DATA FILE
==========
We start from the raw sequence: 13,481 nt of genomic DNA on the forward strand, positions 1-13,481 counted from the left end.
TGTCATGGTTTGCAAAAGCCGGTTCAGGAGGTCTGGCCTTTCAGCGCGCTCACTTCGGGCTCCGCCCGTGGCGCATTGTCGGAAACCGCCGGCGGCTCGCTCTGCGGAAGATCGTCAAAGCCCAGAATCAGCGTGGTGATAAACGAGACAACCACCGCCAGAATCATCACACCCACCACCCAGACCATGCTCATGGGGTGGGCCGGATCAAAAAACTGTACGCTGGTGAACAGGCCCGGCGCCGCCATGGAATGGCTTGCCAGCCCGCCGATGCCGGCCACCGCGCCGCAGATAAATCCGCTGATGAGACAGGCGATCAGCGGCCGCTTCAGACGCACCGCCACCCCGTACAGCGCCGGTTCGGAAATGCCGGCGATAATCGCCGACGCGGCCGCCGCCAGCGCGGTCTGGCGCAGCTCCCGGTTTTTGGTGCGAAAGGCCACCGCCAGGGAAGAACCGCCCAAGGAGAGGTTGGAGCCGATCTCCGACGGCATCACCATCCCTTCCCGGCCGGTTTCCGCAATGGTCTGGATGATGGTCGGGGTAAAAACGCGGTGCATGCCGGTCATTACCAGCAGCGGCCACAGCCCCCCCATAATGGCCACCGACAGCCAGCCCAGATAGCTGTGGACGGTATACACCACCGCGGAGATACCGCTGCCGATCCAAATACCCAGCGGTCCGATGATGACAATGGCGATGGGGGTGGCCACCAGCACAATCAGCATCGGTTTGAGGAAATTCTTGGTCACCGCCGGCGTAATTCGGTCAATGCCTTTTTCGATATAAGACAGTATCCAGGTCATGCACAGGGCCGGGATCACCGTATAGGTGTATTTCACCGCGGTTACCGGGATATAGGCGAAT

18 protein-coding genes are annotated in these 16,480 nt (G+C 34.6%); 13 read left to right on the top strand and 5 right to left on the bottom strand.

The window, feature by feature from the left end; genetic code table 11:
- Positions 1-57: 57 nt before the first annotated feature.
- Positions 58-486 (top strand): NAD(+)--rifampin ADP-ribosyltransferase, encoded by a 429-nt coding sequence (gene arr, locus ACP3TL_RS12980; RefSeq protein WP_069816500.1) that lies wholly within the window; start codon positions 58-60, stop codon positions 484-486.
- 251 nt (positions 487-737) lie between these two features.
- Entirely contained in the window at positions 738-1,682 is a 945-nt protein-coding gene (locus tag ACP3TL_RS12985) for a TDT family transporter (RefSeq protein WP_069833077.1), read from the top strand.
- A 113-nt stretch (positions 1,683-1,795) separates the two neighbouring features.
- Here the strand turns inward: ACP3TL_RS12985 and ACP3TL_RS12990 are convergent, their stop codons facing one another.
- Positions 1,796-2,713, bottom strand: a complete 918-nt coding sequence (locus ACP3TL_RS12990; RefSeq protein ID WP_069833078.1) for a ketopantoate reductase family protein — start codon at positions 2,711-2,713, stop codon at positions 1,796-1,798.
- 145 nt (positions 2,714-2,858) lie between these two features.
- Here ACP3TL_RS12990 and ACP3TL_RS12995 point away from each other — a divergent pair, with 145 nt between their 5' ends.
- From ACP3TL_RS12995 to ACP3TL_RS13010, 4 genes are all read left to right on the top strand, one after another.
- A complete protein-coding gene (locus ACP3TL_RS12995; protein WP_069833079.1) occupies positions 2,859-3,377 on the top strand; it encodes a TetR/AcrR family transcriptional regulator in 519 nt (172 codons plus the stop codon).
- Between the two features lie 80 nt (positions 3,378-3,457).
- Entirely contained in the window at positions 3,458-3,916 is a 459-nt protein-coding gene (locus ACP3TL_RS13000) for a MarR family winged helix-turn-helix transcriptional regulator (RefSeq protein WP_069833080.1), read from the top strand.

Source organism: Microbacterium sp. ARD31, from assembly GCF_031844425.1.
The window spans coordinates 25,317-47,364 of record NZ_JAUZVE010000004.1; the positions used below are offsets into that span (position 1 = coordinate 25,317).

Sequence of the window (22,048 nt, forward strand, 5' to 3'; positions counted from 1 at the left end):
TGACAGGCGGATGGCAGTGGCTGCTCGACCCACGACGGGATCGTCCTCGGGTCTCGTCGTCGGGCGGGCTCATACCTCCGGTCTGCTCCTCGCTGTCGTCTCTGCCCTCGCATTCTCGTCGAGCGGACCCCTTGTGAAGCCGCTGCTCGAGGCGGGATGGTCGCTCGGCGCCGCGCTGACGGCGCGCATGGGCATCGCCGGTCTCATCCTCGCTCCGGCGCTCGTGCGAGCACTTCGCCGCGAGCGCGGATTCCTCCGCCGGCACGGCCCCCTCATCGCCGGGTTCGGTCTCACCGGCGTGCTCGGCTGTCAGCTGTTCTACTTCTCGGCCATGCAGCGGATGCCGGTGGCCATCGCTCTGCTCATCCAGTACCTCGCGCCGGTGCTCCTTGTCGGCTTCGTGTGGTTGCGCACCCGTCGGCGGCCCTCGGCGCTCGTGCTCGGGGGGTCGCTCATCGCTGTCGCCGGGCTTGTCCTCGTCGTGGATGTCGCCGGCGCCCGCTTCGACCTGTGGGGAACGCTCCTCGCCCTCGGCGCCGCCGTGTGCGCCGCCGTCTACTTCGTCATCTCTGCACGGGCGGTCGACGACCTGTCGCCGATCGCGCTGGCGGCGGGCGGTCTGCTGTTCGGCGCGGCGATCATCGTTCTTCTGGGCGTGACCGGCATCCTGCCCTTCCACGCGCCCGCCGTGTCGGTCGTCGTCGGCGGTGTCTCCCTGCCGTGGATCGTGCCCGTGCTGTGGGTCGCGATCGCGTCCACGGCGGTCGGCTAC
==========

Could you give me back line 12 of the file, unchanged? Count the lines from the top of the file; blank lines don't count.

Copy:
- 145 nt (positions 2,714-2,858) lie between these two features.